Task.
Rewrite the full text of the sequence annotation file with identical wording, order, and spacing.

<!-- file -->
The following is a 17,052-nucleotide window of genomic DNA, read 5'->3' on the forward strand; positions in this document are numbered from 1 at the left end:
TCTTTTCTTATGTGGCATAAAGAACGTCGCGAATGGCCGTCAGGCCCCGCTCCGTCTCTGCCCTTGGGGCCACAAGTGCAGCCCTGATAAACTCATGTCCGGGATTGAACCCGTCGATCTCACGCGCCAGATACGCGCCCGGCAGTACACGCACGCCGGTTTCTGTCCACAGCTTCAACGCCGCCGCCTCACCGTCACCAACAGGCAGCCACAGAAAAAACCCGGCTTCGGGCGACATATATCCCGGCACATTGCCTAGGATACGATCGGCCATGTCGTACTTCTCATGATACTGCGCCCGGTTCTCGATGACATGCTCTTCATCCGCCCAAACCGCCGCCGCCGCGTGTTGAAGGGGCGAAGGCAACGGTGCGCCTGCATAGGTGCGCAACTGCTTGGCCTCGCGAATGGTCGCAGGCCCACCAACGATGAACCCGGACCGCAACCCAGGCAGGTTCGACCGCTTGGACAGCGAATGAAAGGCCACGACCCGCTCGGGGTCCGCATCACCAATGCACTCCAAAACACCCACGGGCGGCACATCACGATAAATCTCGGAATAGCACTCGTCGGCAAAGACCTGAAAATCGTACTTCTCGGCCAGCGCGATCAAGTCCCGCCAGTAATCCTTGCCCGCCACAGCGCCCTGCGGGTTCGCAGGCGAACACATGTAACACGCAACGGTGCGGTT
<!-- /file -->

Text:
The following is a 17,052-nucleotide window of genomic DNA, read 5'->3' on the forward strand; positions in this document are numbered from 1 at the left end:
TCTTTTCTTATGTGGCATAAAGAACGTCGCGAATGGCCGTCAGGCCCCGCTCCGTCTCTGCCCTTGGGGCCACAAGTGCAGCCCTGATAAACTCATGTCCGGGATTGAACCCGTCGATCTCACGCGCCAGATACGCGCCCGGCAGTACACGCACGCCGGTTTCTGTCCACAGCTTCAACGCCGCCGCCTCACCGTCACCAACAGGCAGCCACAGAAAAAACCCGGCTTCGGGCGACATATATCCCGGCACATTGCCTAGGATACGATCGGCCATGTCGTACTTCTCATGATACTGCGCCCGGTTCTCGATGACATGCTCTTCATCCGCCCAAACCGCCGCCGCCGCGTGTTGAAGGGGCGAAGGCAACGGTGCGCCTGCATAGGTGCGCAACTGCTTGGCCTCGCGAATGGTCGCAGGCCCACCAACGATGAACCCGGACCGCAACCCAGGCAGGTTCGACCGCTTGGACAGCGAATGAAAGGCCACGACCCGCTCGGGGTCCGCATCACCAATGCACTCCAAAACACCCACGGGCGGCACATCACGATAAATCTCGGAATAGCACTCGTCGGCAAAGACCTGAAAATCGTACTTCTCGGCCAGCGCGATCAAGTCCCGCCAGTAATCCTTGCCCGCCACAGCGCCCTGCGGGTTCGCAGGCGAACACATGTAACACGCAACGGTGCGGTT